Assessment and Management of Sport-Related Concussions in United States High Schools
Meehan WP, d’Hemecourt P, Collins CL, Comstock RD. Am J Sports Med. 2011 Oct; ahead of print
There are several different concussion assessment tools (e.g., SCAT2, BESS, Headminder) to evaluate an athlete, however, little research is done on what medical professionals use to assess concussions. The purpose of this study was to describe the medical providers and medical studies used when assessing sport-related concussions, as well as, to determine the effects of medical provider type on timing of return to play, frequency of imaging, and frequency of neuropsychological testing. This study followed 192 U.S. high schools with at least one full time athletic trainer during the 2009 to 2010 academic year. The results showed that nearly 15% (1,056) of the athletic injuries were concussions. Boys’ contact sports had the highest number of concussions per 100,000 athletic exposures (i.e., football, ice hockey, and lacrosse). Most of the concussion (53%) took place during a varsity contest, and grade level was about the same (freshman 25.8%, sophomore 25.1%, juniors 22.7%, seniors 23%). The most commonly reported sign and symptoms were headache (94%), dizziness (76%), difficulty concentrating (54%), and confusion (44%). Most athletes had resolution of symptoms within 7 days (78%), but 2.8% had symptoms lasting within a month. Nearly, 93% of the time there was a medical professional on the scene at the time of the concussion, where athletic trainers were there 70% of the time. However, there was no significant difference found between having a medical professional at the scene of the injury and duration of symptoms or return to play time. Out of all the recorded concussions an athletic trainer assessed 94%, 59% were evaluated by a physician, and 5% were evaluated by an orthopedic physician. Most were assessed by more than one medical professional (87% assessed by athletic trainer and physician). Computed tomography (CT) was used in 21% of the concussed athletes, where only 3% received magnetic resonance imaging (MRI). Return to play decisions were commonly made by an athletic trainer (46%) or a physician (50%), but there was still almost 3% getting cleared by nonmedical professionals like coaches. Athletes whose symptoms took longer to resolve (over 7 days) were seen more often by a physician.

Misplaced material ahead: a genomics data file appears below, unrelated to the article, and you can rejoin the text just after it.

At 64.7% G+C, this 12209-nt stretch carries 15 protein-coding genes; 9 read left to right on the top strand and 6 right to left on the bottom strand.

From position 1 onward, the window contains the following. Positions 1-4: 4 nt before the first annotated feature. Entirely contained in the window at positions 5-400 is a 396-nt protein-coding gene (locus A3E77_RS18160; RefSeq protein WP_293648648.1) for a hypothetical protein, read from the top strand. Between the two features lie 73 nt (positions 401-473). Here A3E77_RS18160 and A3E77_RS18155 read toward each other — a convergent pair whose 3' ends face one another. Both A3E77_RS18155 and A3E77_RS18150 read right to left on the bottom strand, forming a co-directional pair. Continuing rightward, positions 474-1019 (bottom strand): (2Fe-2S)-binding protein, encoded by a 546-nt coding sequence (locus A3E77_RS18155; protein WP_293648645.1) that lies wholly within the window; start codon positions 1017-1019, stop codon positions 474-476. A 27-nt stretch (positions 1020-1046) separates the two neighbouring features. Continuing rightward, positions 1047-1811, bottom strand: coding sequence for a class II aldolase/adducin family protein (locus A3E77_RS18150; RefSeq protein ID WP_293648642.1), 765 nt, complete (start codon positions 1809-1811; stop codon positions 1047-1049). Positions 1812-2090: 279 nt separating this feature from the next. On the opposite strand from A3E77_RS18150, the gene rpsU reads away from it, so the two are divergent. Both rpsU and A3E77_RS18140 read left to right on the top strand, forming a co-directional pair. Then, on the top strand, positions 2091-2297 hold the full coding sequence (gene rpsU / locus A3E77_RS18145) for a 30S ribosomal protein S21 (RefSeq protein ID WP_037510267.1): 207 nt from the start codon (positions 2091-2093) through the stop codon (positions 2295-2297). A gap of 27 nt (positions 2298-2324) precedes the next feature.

It is imperative the medical professionals know how to handle and manage sports-related concussions. Though, few studies have been done to evaluate who and what tests are evaluating concussive injuries. This epidemiologic report did find that most of the concussions were first evaluated by an athletic trainer; however, this study only included schools that had at least one full time athletic trainer on staff. Many schools in the U.S. still do not have a full time athletic trainer, and it would be advantageous to investigate these schools. Also, 60% of the athletes were evaluated by a physician that does not specialize in treating athletic injuries. Although, return to play time was not significantly different between athletic trainers or physicians, this suggests that both use similar evaluation tools. However, the actual tools that the medical professionals used were not reported. Finally, this study revealed that 1 and 5 concussed athletes receive a CT as part of the evaluation process, but these concussions do not usually involve structural damage that can be seen in a CT. MRIs are radiation free and are more sensitive in detecting concussions. This study demonstrates the need for general physicians to continue their education in concussion injuries due to the common occurrence of these injuries. Also, future research should consider specifying what type of concussion tests are being used for diagnosis and treatment. Specifically, what tests are being used at the site of the injury; what tests are being used in the athletic trainer room, and what tests are general physicians using? Current concussion literature states that a battery of tests [i.e., concussion sign and symptom survey, SCAT2, BESS, and a computerized exam (e.g., ImPACT, Headminer)] are sensitive enough to evaluate a concussion, however there have been no studies done on what is actually being practiced especially within a general physician’s office.
Written by: Jane McDevitt MS, ATC, CSCS
Reviewed by: Stephen Thomas
Meehan Iii WP, d’Hemecourt P, Collins CL, & Comstock RD (2011). Assessment and Management of Sport-Related Concussions in United States High Schools. The American Journal of Sports Medicine PMID: 21969181